BLACK DYNAMITE (Sony Pictures, 2010)
Directed by Scott Sanders, 84 minutes
Michael Jai White is…Black Dynamite!
Shot on 70’s film stock to give it that saturated vintage look, and loaded with great original music, Black Dynamite is a treat. It looks authentically 70’s, but it’s not for everybody. Some will look at the poorly focused camera work, the shoddy stunts, the bad dialogue, and the rubber baseball bats and turn it off immediately. Others will “get it” and appreciate this for what it is: A skillfully directed spoof movie that actually works!
Plus, the music is pure funky goodness and nothing but. You’d think it was entirely vintage, from the 1970’s. Nuh-uh, brother. This funky masterwork is all new, dig? Composer Adrian Younge wrote and played nearly every instrument on this soundtrack.
Michael Jai White came up with the look and concept of the title character, Black Dynamite. It cleverly spoofs 70’s blaxploitation and kung-fu films, with built-in defects such as visible boom mikes and actors that are clearly reading their lines off cue cards (including the character names). You’ll see the same car blow up more than once. There’s one character that speaks only in rhymes. This movie comes off so authentic that some people actually think it’s a low budget 70’s film.
Black Dynamite, a former CIA agent who’s seen action in ‘Nam, hits the streets to find out who killed his brother. This takes him face to face with a drug dealing gang lead by Rafelli (Mike Starr), and some kung-fu treachery that goes all the way to the top. Black Dynamite is the toughest cat in town, a kung fu expert and smooth with the ladies. Yet he’s not all bad — he’s got a soft spot for orphans, and a vendetta against drug dealers.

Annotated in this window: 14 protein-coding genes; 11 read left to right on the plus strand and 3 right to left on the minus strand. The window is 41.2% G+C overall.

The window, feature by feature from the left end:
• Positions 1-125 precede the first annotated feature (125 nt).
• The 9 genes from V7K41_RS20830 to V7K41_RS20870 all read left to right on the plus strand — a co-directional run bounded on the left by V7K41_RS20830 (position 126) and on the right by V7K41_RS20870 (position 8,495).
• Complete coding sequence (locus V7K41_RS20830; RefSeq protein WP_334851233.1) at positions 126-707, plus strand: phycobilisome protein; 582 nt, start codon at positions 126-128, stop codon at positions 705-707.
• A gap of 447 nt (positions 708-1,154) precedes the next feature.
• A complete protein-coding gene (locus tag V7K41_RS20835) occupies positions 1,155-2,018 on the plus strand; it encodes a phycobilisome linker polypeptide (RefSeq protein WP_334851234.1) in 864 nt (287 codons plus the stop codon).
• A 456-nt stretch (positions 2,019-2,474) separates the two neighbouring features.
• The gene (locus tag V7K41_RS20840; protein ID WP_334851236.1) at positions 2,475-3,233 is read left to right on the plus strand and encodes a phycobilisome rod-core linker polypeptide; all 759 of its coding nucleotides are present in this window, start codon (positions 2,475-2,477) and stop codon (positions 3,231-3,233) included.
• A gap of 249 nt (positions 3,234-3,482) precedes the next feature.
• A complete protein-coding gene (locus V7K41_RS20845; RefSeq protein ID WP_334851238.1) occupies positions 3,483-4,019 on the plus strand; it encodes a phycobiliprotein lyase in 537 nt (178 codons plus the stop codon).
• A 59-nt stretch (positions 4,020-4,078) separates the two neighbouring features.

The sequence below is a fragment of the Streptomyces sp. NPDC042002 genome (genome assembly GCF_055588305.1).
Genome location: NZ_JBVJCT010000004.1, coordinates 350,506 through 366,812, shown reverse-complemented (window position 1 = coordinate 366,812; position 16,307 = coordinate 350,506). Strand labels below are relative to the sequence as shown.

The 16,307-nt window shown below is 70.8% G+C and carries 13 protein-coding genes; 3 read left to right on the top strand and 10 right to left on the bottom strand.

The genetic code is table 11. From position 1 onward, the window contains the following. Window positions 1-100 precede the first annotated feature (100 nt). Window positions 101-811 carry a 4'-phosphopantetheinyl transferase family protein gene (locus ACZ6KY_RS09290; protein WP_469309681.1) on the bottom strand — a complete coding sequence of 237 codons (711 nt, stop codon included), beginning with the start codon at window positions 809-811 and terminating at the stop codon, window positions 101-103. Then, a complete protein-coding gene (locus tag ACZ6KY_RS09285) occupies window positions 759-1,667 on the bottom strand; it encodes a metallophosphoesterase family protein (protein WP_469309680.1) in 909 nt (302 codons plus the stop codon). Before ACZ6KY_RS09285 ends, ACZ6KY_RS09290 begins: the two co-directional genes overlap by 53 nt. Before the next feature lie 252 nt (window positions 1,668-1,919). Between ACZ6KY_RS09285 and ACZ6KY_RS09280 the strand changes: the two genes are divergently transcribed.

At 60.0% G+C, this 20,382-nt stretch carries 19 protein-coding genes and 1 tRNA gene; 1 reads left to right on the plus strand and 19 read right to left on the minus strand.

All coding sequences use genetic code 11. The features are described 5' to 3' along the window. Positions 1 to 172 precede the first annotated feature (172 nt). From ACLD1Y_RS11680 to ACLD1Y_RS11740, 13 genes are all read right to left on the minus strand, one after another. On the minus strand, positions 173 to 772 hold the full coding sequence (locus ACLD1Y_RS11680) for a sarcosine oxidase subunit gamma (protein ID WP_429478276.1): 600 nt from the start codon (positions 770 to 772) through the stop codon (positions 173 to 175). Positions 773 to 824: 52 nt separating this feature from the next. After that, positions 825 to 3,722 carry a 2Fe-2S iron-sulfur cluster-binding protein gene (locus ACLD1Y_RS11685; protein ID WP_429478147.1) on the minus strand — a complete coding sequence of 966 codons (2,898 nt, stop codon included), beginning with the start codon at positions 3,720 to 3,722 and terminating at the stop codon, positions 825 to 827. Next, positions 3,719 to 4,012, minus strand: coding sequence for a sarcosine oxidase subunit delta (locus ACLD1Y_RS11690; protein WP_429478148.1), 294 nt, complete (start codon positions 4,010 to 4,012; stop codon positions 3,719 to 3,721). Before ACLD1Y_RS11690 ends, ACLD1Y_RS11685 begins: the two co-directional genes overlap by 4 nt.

As the movie progresses, it gets more and more absurd. Starting off as a street vigilante story, it eventually escalates to conspiracy and a deadly encounter on Kung Fu Island. By the time it gets to the climax, we are at a level of absurdity unrivaled by the worst action films, except it’s all intentional. Tie this in with some pretty awesome fighting moves by White, and some infinitely quotable dialogue, and you have a movie that you will watch over and over again.
Black Dynamite, as a movie, just works. It is an homage more than a spoof, and obvious love for the genre was poured into the film. At various times it feels like a legitimate 70’s blaxploitation film, at others you’re laughing your face off. As mentioned, it gets more and more bizarre as it goes along, so hang on tight.
Blu-ray extras are sparse, but valuable if you don’t know a lot about this genre. It will give you some insight if you’re unfamiliar with those 70’s classic B-movies. Clearly, Michael Jai White and co. did this lovingly. One of my favourite features is the hilarious trailer featuring fake names for all the actors. “Starring all-star running-back Ferrante Jones.” Love it.
Sound like something you’d be into? Dynamite!
In Cinemaphonic Quadrovision!
|1. Black Dynamite Theme|
|2. Cleaning Up the Streets|
|3. Man with the Heat (Superbad)|
|5. Jimmy’s Dead|
|6. Shot Me in the Heart|
|7. Black They Back|
|8. Gloria (Zodiac Lovers)|
|9. Anaconda Malt Liquor|
|10. Jimmy’s Apartment|
|11. Jimmy’s Dead (Interlude)|
|12. Chicago Wind|
|13. Rafelli Chase|
|14. Jimmy’s Dead (Instrumental)|
|15. Dynomite (Suckapunch Re-edit)|